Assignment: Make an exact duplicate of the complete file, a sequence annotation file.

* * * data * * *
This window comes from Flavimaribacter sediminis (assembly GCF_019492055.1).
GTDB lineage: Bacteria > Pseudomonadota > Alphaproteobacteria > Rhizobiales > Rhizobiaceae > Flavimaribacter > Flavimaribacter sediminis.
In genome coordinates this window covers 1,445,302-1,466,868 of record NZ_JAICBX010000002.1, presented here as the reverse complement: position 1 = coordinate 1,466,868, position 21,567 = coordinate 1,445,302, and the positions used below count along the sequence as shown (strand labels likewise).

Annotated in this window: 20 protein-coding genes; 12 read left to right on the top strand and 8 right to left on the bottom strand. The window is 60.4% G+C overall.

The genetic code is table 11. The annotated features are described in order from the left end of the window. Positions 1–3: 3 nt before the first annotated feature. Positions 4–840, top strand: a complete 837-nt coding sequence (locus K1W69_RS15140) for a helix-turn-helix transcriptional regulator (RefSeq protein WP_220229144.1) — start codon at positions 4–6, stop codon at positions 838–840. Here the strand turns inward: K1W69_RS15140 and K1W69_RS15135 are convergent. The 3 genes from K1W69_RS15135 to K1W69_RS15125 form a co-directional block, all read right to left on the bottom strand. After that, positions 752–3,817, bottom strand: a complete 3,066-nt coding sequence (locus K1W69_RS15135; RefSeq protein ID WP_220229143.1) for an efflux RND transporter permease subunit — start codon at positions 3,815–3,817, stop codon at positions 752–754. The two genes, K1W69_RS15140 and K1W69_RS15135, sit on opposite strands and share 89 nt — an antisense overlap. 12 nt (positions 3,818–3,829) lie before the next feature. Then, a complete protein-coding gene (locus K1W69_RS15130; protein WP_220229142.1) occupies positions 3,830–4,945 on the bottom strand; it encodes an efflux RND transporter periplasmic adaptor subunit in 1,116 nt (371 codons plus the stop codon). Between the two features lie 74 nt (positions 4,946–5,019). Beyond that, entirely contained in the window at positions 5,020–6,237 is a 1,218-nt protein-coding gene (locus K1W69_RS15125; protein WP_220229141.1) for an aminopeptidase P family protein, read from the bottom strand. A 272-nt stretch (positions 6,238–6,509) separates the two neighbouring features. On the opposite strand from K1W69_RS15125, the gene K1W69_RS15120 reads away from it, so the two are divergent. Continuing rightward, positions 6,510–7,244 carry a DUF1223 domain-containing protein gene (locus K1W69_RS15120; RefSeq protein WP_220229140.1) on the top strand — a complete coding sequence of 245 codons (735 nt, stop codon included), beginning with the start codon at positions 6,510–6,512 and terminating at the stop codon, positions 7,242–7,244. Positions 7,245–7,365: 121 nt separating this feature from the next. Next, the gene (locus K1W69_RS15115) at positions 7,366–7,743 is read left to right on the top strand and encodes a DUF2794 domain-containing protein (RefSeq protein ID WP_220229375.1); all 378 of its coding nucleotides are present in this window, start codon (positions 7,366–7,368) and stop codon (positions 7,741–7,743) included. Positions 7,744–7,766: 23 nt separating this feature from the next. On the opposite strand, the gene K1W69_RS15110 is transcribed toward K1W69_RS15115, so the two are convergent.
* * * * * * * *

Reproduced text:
This window comes from Flavimaribacter sediminis (assembly GCF_019492055.1).
GTDB lineage: Bacteria > Pseudomonadota > Alphaproteobacteria > Rhizobiales > Rhizobiaceae > Flavimaribacter > Flavimaribacter sediminis.
In genome coordinates this window covers 1,445,302-1,466,868 of record NZ_JAICBX010000002.1, presented here as the reverse complement: position 1 = coordinate 1,466,868, position 21,567 = coordinate 1,445,302, and the positions used below count along the sequence as shown (strand labels likewise).

Annotated in this window: 20 protein-coding genes; 12 read left to right on the top strand and 8 right to left on the bottom strand. The window is 60.4% G+C overall.

The genetic code is table 11. The annotated features are described in order from the left end of the window. Positions 1–3: 3 nt before the first annotated feature. Positions 4–840, top strand: a complete 837-nt coding sequence (locus K1W69_RS15140) for a helix-turn-helix transcriptional regulator (RefSeq protein WP_220229144.1) — start codon at positions 4–6, stop codon at positions 838–840. Here the strand turns inward: K1W69_RS15140 and K1W69_RS15135 are convergent. The 3 genes from K1W69_RS15135 to K1W69_RS15125 form a co-directional block, all read right to left on the bottom strand. After that, positions 752–3,817, bottom strand: a complete 3,066-nt coding sequence (locus K1W69_RS15135; RefSeq protein ID WP_220229143.1) for an efflux RND transporter permease subunit — start codon at positions 3,815–3,817, stop codon at positions 752–754. The two genes, K1W69_RS15140 and K1W69_RS15135, sit on opposite strands and share 89 nt — an antisense overlap. 12 nt (positions 3,818–3,829) lie before the next feature. Then, a complete protein-coding gene (locus K1W69_RS15130; protein WP_220229142.1) occupies positions 3,830–4,945 on the bottom strand; it encodes an efflux RND transporter periplasmic adaptor subunit in 1,116 nt (371 codons plus the stop codon). Between the two features lie 74 nt (positions 4,946–5,019). Beyond that, entirely contained in the window at positions 5,020–6,237 is a 1,218-nt protein-coding gene (locus K1W69_RS15125; protein WP_220229141.1) for an aminopeptidase P family protein, read from the bottom strand. A 272-nt stretch (positions 6,238–6,509) separates the two neighbouring features. On the opposite strand from K1W69_RS15125, the gene K1W69_RS15120 reads away from it, so the two are divergent. Continuing rightward, positions 6,510–7,244 carry a DUF1223 domain-containing protein gene (locus K1W69_RS15120; RefSeq protein WP_220229140.1) on the top strand — a complete coding sequence of 245 codons (735 nt, stop codon included), beginning with the start codon at positions 6,510–6,512 and terminating at the stop codon, positions 7,242–7,244. Positions 7,245–7,365: 121 nt separating this feature from the next. Next, the gene (locus K1W69_RS15115) at positions 7,366–7,743 is read left to right on the top strand and encodes a DUF2794 domain-containing protein (RefSeq protein ID WP_220229375.1); all 378 of its coding nucleotides are present in this window, start codon (positions 7,366–7,368) and stop codon (positions 7,741–7,743) included. Positions 7,744–7,766: 23 nt separating this feature from the next. On the opposite strand, the gene K1W69_RS15110 is transcribed toward K1W69_RS15115, so the two are convergent.